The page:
And most important of those building blocks is the willingness to question your experience, said Manning.
“Now is the time to question without much consequence. Never stop asking yourself uncomfortable questions that may dislodge your place in the world. That is when we learn and that is when we become Bates College students.”
Riera-Crichton, chosen by the Class of 2022 to deliver the convocation address as a parting gift to the incoming class, explained that he has deep experience watching economics majors’ careers “start, develop, grow and flourish.”
He got a laugh by recounting a typical conversation with an aspiring first-year economics major. Often, the student breathlessly professes having loved econ since forever, and that they plan to study international finance and to write a thesis on “the role of the dollar in the world economy.”
To which Riera-Chrighton has only one response, “Cool!”
Four years later, however, Riera-Crichton typically encounters a student who has evolved and grown, and is more likely to be presenting their “brilliant thesis on impact evaluation of climate change in Caribbean communities, about water level rise, prevalence of natural disasters and the policies, infrastructure, and insurance needed to help the local communities affected.”
The detour from the dollar happened because the student chose to take what turned out to be “fascinating and impactful course in climate and environmental change that highlighted the potential devastating and unequal effects of climate change on small island communities.” That experience allowed the student to “marry her love for macroeconomics” with a new interest in environmental studies, which led to an “amazing thesis in a newly redefined passion.”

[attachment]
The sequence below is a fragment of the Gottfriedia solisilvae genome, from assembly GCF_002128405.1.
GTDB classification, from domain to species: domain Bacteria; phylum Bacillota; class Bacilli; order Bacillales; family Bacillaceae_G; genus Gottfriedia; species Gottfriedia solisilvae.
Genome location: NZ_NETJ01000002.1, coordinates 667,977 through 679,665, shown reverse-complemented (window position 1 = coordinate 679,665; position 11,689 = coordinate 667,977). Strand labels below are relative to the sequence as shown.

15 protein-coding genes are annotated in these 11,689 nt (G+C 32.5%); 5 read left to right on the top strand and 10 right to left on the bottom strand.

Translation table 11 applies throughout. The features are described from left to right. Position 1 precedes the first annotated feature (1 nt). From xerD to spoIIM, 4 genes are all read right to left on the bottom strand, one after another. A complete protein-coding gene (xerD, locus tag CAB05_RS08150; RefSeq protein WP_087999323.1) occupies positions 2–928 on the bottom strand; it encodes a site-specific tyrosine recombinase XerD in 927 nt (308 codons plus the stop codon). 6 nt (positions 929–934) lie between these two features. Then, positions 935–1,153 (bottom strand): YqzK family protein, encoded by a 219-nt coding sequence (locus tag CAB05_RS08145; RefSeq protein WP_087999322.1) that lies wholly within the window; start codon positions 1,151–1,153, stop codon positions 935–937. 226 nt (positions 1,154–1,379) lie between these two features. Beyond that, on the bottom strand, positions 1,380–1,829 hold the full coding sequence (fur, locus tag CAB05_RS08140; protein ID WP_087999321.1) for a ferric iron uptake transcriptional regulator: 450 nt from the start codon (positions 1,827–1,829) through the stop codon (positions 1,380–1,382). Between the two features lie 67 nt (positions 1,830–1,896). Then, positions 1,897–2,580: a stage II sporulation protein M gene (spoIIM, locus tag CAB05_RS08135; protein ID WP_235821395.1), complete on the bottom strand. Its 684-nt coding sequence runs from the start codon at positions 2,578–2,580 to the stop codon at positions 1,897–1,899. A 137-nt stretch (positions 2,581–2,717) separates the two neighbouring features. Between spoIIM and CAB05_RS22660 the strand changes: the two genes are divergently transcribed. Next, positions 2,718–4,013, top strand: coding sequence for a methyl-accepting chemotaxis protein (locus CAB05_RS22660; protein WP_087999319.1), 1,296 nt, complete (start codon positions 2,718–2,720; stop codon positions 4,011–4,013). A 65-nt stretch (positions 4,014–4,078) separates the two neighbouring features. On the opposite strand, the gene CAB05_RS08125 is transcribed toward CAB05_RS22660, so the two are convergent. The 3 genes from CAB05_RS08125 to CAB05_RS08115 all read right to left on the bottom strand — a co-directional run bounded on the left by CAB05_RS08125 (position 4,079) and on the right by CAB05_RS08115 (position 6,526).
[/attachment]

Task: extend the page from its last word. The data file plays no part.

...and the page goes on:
“So, to recap, your path is not preset,” he said. “Take this opportunity to be adventurous, to explore, find your academic passions and then follow them. To me, that is the clearest path for academic success at an institution like Bates College.
Convocation concluded with a multifaith benediction from the Rev. Brittany Longsdorf, the college’s multifaith chaplain. She expressed the community’s hope for the new class, that they would find kind and open hearts, a place to rest and find joy, and space to be and discover themselves, from their own dorm rooms, to their classrooms, to the tables of Commons.
“On these sidewalks soon canopied with the brilliance of autumn leaves, may you be reminded of all that is bigger than you, remember those that hold you close in this moment of transition, and slow down to pause and breathe.”
Afterward, Longsdorf and Associate Multifaith Chaplain Raymond Clothier led the annual In Memoriam Tree Planting Service, a gathering that honors the memory of Bates people who have died during the past year.
Held in Gomes Chapel, the service included sweet musical interludes performed by guitarist Giancarlo Carlucci ’24, a Multifaith Fellow from New York City.
Afterward, attendees walked outside and each poured cups of water from Lake Andrews onto the roots of a newly planted sapling, a maple. The ritual, said Clothier, honors the unending cycle of “dying, embodying memory, and nurturing new life.”